Dadaji’s Philosophy


The main roots of this movement is the Advaita Vedanta (non-dualism based on the Adi Shankaracharya’s school) philosophy within Hindu Sanatana Dharma. Advaita Vedanta asserts the Oneness of all existence. One Ultimate Reality pervades humans, living beings and nature. Hence, the outlook towards other fellow beings and the world, should be of equality, togetherness, and love. Pujaniya (respected) Dadaji personally visited tens of thousands of villages to establish a selfless and loving relationship with each and every family. He went from ‘hut to hut and heart to heart’ to convey the thoughts of the Bhagavad Gita and the Upanishads in a simple and relatable manner. As an applied philosopher, he wanted to bring the knowledge of spirituality to the masses, so that it would manifest into every movement of their lives. It would no longer be restricted to monks and priests in caves and temples but would uplift people from within, to solve the wide range of personal and social issues. He applied Jnana (knowledge) and Bhakti (devotion) through Karma Yoga. Dadaji started various ‘Prayogas’, stemming from Bhagavan-centric devotion in these villages. These included Yogeshwar Krushi (co-operative farming), Matsyagandha (co-operative fishing) and Vruksh Mandir (tree-planting), all done as a means of a collective, divine devotion towards Ishwara. His Prayogas had many socio-economic benefits. Through the principle of ‘selfless and collective work’, many Jati divisions were destroyed.  

Yataḥ pravṛittir bhūtānāṁ yena sarvam idaṁ tatam|

 Sva-karmaṇā tam abhyarchya siddhiṁ vindati mānavaḥ

(Bhagavad Gita, 18.46)


“By performing one’s natural occupation,
one worships Him from whom all living entities have come into being, and by whom the whole universe is pervaded. By such performance of work, a person easily attains perfection.” 

 

The fundamental principle of Karma Yoga is to offer all of one’s actions as a service of the Divine. This reduces our ego, so that we can make spiritual progress.


Formerly, marginalised communities, such as fishermen, were restricted to enter temples. They were denied spiritual evolution. Dadaji taught them that they did not need to forsake their occupation. Instead, they were guided to devote some time every month, to offer their efficiency, collectively, as a worship of Bhagavan. Once a month, fishermen would do their duty of fishing as a service of the Divine. This was the Matsyagandha of the fisherman. Similarly, farmers would do farming activities selflessly once a month, which was known as Yogeshwar Krushi. Many such Prayogas were conducted by him. The collective wealth generated by the work would not belong to anyone. Instead, it would be offered at the feet of Bhagavan, as Apaurusheya Lakshmi (impersonal wealth). This wealth is to be secretly given to other members of the community or village, to alleviate their personal issues such as health, financial issues etc. His Prayogas received a lot of recognition by a leading economist at London School of Economics, Paul Akins.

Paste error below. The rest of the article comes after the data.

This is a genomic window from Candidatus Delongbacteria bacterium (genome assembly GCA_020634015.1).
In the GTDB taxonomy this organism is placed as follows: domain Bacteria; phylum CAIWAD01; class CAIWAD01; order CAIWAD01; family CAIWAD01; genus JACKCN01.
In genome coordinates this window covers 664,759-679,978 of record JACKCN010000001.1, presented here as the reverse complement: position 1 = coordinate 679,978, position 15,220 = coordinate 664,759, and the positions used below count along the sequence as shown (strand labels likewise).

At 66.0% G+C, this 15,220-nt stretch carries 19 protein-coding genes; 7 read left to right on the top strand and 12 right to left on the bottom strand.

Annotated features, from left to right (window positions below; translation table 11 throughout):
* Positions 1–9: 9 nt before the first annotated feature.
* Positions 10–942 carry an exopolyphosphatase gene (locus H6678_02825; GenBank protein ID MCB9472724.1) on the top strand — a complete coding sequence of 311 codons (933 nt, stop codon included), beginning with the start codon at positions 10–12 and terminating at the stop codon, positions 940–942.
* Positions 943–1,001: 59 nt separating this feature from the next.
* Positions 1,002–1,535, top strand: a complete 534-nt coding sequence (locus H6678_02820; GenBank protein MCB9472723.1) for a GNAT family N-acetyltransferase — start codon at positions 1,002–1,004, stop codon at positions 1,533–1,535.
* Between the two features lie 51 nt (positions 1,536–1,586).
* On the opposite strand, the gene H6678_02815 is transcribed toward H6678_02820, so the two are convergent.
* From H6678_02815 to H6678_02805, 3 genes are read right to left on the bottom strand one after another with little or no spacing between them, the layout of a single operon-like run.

How has being part of the Swadhyaya movement influenced my life? How is it helping me to become a Hindu student leader?


Being a part of the Swadhyaya Parivar has allowed me to introspect myself and guide me in my life through these teachings. For the youth, Pujaniya Dadaji introduced Yuva Kendra, where like-minded youth gather weekly and discuss Dharmic values applied to modern day issues, through character studies, quality studies, and games. Taking part in speech competitions and street-plays during the year has massively improved my confidence and communication skills, which will no doubt benefit me in the future.

Wealth, education, race, etc, all divide us, and cause personal suffering of dissatisfaction and conflicts between communities. Vedantic philosophy states that behind all these temporary differences is the One Brahman, present in the hearts of all beings. The goal of life is to look beyond these differences, and to see the One. This idea is repeatedly emphasised in Swadhyaya, and it helps me to become more respectful of other people, have self-respect for myself, and to not compare myself with others. I believe that this idea is very relevant in today’s time of conflicts and differences. Being a part of Swadhyaya has inspired me to take this idea of Oneness to others, so that they may gain the courage to deal with the ups and downs in their lives and communities.